Sandy Hook elementary school shootings just last week shook America, and rightly so. The gunning down of 26 innocents, 20 of them little kids, all under 7 years of age is undeniably among the worst gun-related shootings in US history. While President Obama spoke eloquently and with passion about the need to address this issue and do something to stop such violence, he was praised by friends and foes alike, for his compassionate appeal (marked by a few tears, which seemed genuine and heart-felt). The National Rifle Association ( NRA) was silent for almost a week, and then came up with an asinine suggestion, of arming school guards, which seems to have angered more people, given the context. Silence in this context on behalf of the NRA is being seen as complicity in the crime, while Obama’s words and presence had a positive impact, in framing the tragedy. So, what is the role of a leader in a crisis ? When should one speak and remain silent? I will delve into these questions in this short article.
Halfway across the world, Prime Minister Manmohan Singh of India is being criticized exactly for the opposite crime, that of remaining silent, in the face of one of the worst crimes in public memory, that of a rape of a young woman in India’s capital – New Delhi. He spoke, finally after a week of silence, asking the Home ministry (in charge of security) to look into the security lapses that led to this incident. While his words were relevant and hard, the timing seems to have earned him more brickbats than accolades. While he may salvage the situation, with his calm, rational leadership, Mr Singh surely has lost some social capital among youth, who see him as too taciturn and slow in response.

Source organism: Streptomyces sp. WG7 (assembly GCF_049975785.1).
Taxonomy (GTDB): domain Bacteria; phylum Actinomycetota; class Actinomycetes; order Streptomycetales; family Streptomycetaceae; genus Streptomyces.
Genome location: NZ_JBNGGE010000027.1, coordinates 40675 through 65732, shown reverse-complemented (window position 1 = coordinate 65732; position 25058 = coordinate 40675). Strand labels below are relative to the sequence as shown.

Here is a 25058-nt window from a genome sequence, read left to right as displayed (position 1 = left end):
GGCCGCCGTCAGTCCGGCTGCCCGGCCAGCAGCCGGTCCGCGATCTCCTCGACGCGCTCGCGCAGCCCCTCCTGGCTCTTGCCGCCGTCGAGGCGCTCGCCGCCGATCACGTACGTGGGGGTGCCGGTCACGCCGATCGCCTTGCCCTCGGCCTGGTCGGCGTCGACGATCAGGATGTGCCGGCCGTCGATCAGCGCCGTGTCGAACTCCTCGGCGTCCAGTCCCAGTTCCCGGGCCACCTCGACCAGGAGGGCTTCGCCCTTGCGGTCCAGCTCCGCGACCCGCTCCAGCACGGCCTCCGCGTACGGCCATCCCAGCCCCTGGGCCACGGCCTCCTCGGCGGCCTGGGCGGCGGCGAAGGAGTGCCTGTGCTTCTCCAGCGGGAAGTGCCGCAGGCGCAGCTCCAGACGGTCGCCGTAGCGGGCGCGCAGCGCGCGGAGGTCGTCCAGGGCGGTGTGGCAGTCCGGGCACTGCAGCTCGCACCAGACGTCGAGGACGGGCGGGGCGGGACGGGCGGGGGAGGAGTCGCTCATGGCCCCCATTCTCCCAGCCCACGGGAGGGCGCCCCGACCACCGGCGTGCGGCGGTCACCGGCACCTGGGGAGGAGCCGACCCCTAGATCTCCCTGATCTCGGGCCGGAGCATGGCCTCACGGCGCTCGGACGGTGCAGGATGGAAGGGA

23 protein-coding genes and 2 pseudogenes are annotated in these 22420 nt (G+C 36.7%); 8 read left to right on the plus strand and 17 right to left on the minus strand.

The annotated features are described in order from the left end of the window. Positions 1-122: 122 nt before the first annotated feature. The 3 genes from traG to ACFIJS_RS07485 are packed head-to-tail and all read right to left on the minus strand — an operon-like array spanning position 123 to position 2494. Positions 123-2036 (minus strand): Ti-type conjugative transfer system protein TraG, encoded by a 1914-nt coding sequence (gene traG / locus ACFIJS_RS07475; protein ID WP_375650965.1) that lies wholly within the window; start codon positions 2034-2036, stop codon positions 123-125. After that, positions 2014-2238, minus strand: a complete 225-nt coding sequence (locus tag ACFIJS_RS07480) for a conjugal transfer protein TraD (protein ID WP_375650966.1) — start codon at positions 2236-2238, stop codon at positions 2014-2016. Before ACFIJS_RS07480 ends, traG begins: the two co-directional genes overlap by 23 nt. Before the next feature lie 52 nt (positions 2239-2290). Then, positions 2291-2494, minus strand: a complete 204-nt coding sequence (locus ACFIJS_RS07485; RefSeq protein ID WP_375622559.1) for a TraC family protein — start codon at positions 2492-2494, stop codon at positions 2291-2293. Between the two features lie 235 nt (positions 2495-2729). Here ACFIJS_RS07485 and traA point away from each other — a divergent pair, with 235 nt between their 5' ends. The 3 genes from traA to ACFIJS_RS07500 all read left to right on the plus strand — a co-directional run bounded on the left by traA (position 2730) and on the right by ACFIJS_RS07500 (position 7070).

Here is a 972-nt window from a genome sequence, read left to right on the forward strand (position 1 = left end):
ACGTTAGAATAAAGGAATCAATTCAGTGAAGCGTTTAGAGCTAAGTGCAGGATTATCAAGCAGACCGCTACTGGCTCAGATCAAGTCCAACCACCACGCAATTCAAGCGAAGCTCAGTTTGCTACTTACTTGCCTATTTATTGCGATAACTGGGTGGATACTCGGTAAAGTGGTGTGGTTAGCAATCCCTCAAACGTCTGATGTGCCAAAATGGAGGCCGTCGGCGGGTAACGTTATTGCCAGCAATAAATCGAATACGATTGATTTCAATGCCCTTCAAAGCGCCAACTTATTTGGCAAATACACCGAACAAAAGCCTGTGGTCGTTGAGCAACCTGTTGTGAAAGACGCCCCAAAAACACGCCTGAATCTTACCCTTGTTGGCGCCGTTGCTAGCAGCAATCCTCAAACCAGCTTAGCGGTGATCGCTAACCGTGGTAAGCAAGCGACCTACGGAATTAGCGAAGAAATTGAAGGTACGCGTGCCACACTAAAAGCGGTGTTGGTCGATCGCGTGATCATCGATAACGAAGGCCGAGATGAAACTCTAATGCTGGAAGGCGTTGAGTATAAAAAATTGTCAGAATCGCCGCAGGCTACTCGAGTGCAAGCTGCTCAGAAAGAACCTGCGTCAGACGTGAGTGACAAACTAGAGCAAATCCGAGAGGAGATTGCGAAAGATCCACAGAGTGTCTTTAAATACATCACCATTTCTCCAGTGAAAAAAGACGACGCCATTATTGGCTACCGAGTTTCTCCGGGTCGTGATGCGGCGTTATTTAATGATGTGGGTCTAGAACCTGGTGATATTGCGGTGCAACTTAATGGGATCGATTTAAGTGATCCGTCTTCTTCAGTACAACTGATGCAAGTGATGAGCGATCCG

As any communications professional would know, saying the right thing at the right time is often the difference between making a strong case for one’s leadership and weakening it. A leader is constantly seen as a source of authority and wisdom. More so in a conflict or crisis situation, when the stakes are high. We humans lapse into an almost primeval mode of looking up to our leader as our “savior”, as many scholars of leadership such as Ronald Heifetz have pointed out. This “adaptive leadership,” where the leader is asked to frame the situation and crisis, provide a way of understanding this and leading the followers through is one of the tasks of a leader. Some do it well, while others fail.
When President Obama said :” "We can't tolerate this anymore," referring to the shootings, he not only used those five words, but framed the entire debate about gun-control and violence in a way which may have far-reaching consequences for the future of America.
Such crisis moments call for skills and attitudes in leaders, which they may not necessarily possess. Perhaps, leadership in such crisis moments demands imagination, empathy and also levelheadedness, more than anything.